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Date: Sun, 17 Jan 1999 08:20:21 +0800
From: BAYAN <> (by way of
Subject: [asia-apec 1003] Illegal Placement Fees
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From: Asia Pacific Mission for Migrant Filipinos <apmmf@HK.Super.NET>

Philippine Labor Attache Admits Philippine Government Has Failed to Stop Collection of Illegal Placement Fees

Asia Pacific Mission for Migrant Filipinos, 17 January 1999

Admitting that the Philippine government has failed to stop collection of illegal fees from placement agencies and brokers, Philippine Labor Attache to Kaoshuing, Taiwan George Eduvela asked church NGO's working for migrant workers if they are amenable to raising the placement fees in Taiwan to a reasonable level. In effect, Eduvela is asking the church NGO's to stamp their approval on government's kowtowing to the demands of unscrupulous businessmen and legalize their plundering of would-be and deployed overseas Filipino workers in Taiwan.

This suggestion was aired during a dialogue between the Manila Economic and Cultural Office (MECO), the Technical Education and Skills Development Authority (TESDA) and church NGO's on the night of September 15 at the MECO office in Taipei.

In reaction to the proposal, Fr. Peter O'Neill of the Hope Workers Center argued that raising the placement fee to a reasonable level will not guarantee that the brokers will not ask for more. He cited the case of the Thai workers in Taiwan whose government has allegedly agreed with the brokers that each worker should pay $NT56,000.00 plus $NT1,000.00 a month for three years for a total of $NT92,000.00. Fr. O'Neill added that his Center has found out that some Thai workers have paid much higher with some paying as high as $NT200,000.00.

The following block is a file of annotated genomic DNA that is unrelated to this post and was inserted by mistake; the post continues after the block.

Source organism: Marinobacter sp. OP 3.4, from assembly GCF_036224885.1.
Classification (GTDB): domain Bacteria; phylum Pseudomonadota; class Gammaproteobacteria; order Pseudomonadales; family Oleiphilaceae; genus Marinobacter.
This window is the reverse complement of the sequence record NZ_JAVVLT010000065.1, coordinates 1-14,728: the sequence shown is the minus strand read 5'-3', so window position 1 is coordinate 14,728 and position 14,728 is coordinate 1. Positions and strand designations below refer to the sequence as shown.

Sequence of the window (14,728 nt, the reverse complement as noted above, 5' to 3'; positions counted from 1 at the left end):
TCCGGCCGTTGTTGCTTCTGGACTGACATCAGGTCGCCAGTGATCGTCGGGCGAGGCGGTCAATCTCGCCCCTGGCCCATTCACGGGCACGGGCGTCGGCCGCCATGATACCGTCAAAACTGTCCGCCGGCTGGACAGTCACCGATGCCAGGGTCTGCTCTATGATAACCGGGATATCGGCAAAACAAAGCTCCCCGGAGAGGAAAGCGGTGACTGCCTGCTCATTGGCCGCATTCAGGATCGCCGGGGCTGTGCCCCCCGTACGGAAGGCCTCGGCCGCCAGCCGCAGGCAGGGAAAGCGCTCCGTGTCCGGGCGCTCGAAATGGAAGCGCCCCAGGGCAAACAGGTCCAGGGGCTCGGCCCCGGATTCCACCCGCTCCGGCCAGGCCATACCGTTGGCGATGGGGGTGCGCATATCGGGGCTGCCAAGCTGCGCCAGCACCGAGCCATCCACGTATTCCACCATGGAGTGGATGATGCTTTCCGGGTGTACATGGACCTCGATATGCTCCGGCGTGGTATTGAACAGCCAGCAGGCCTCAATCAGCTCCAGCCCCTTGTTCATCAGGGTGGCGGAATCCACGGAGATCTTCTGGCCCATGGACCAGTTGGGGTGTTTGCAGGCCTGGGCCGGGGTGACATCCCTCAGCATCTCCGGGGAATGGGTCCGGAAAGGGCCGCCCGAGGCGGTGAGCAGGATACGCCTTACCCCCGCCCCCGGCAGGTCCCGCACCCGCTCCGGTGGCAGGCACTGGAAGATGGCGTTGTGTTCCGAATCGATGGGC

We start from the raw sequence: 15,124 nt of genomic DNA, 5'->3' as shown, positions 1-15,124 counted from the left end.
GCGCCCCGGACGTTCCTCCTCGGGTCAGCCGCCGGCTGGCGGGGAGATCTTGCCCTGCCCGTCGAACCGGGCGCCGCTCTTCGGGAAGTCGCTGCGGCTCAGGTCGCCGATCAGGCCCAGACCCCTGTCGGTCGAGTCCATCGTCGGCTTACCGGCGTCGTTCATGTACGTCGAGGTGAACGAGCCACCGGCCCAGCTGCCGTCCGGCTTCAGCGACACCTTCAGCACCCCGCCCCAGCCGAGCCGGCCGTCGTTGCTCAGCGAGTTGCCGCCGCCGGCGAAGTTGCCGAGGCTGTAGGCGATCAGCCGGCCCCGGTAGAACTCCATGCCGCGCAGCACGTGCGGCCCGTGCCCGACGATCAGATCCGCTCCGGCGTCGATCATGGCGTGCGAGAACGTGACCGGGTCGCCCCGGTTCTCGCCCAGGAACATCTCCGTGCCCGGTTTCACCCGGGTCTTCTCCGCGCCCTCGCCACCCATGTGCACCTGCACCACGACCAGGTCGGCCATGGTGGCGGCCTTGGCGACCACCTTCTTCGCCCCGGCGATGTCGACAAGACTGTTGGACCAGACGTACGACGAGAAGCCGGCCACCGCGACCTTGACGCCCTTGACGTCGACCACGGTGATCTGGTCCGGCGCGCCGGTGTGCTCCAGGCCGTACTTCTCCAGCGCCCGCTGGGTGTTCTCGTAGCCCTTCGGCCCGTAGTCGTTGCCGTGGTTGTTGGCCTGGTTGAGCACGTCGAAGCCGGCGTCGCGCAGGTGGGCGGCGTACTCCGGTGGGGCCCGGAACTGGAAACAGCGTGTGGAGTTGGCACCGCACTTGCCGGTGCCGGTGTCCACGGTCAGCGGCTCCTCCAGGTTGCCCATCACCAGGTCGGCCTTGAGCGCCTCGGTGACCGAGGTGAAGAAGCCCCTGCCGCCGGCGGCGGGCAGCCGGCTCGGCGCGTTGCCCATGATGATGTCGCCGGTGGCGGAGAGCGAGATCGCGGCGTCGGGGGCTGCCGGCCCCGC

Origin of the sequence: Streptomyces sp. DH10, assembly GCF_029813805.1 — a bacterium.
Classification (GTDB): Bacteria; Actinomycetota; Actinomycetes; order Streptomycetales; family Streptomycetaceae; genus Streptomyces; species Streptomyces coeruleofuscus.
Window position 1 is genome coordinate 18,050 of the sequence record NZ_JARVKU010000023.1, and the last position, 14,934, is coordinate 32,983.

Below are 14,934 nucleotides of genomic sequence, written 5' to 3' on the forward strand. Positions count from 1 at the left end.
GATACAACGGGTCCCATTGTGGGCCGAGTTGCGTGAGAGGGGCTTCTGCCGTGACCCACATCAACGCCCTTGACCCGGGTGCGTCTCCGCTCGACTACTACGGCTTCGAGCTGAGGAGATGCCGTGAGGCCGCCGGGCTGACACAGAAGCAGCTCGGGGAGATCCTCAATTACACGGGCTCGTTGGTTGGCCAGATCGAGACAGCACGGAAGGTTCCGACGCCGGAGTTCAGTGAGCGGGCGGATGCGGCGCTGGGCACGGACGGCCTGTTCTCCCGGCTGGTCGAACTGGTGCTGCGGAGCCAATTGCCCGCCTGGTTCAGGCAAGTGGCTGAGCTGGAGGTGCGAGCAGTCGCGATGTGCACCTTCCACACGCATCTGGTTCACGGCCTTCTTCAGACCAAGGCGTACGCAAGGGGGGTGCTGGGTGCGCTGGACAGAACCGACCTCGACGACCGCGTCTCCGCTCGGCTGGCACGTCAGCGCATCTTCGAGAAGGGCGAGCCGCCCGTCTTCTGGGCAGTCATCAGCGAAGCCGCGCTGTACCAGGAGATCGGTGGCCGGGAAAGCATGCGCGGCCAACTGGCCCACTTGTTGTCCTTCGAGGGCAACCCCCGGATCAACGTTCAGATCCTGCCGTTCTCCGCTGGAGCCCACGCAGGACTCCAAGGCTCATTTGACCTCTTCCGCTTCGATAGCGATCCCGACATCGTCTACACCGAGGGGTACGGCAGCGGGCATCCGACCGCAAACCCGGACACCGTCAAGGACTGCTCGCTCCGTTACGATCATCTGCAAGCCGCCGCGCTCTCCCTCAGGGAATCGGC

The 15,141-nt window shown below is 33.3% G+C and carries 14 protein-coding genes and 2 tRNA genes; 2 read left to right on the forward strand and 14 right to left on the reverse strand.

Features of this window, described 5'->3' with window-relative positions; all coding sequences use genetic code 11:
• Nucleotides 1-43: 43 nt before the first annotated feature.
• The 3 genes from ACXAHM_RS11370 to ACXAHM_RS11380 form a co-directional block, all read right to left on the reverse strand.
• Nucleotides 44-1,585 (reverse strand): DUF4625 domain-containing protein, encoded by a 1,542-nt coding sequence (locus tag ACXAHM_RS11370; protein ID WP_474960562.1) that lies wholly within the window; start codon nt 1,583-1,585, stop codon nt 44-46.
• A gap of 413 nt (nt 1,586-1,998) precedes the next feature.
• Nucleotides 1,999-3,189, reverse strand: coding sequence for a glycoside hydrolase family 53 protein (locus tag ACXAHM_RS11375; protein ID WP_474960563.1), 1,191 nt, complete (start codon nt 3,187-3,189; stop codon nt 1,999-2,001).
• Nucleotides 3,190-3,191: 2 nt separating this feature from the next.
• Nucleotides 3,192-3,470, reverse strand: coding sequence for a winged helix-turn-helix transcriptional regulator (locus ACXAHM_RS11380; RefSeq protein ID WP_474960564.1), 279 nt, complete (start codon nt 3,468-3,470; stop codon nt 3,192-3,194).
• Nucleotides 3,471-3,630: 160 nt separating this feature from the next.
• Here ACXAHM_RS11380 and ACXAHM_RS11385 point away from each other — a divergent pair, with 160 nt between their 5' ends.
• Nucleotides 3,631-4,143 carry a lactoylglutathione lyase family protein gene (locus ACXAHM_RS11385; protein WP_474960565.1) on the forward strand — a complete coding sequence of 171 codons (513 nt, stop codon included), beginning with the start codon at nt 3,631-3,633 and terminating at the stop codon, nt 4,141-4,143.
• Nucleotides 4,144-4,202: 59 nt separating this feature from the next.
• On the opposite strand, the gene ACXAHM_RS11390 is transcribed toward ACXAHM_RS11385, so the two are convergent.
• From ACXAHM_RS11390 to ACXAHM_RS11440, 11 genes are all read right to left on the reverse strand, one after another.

In addition, one NGO worker pointed out that even the Overseas Employment/Travel Advisory of the Philippine Overseas Employment Agency(POEA) which featured the Taiwan Labor Market in May 1996 admitted that the level of prevailing fees being charged workers bound for that country is however much more than the prescribed rates reaching up to P70,000.00. To this, Technical Education and Skills Development Authority (TESDA), Director General Edicio de la Torre, who was the guest speaker at the dialogue, lamely commented that the government has a policy of full disclosure and selective deployment. In effect, he is saying that it is not the government's but the overseas workers' fault if he or she agrees to pay the illegal fees.

This kind of argument is also reflected in two contentious issues which the MECO is negotiating with its Taiwanese counterparts regarding passports kept by employers and forced savings imposed by employers on migrant workers as a deterent for the latter's running away. Initially, MECO is proposing that passports and forced savings should only be allowed with a migrant's consent shown by a signed contract. To this, Sr. Ascension Lim of Rerum Novarum explained that in practice Filipino workers have practically no choice but to agree with their employers to keep their passports.

The Philippine government officials are surrendering their responsibility to protect the migrant workers as evidenced in these two issues. When a migrant worker has no choice but to agree to both unjust practices in pain of being terminated, it is convenient for the Philippine government to blame him or her later on for having agreed to such unjust agreements.

It all ends up to economics. Jose Aspiras, the new MECO managing director, stated that the Taiwanese employers need Filipino workers and the Philippine government needs the dollar remittances of the workers in order to prop up the economy. In the end, though, who needs the migrant workers more? Added to this is the fact that Taiwan is the fourth largest trading partner of and fifth largest investor in the Philippines.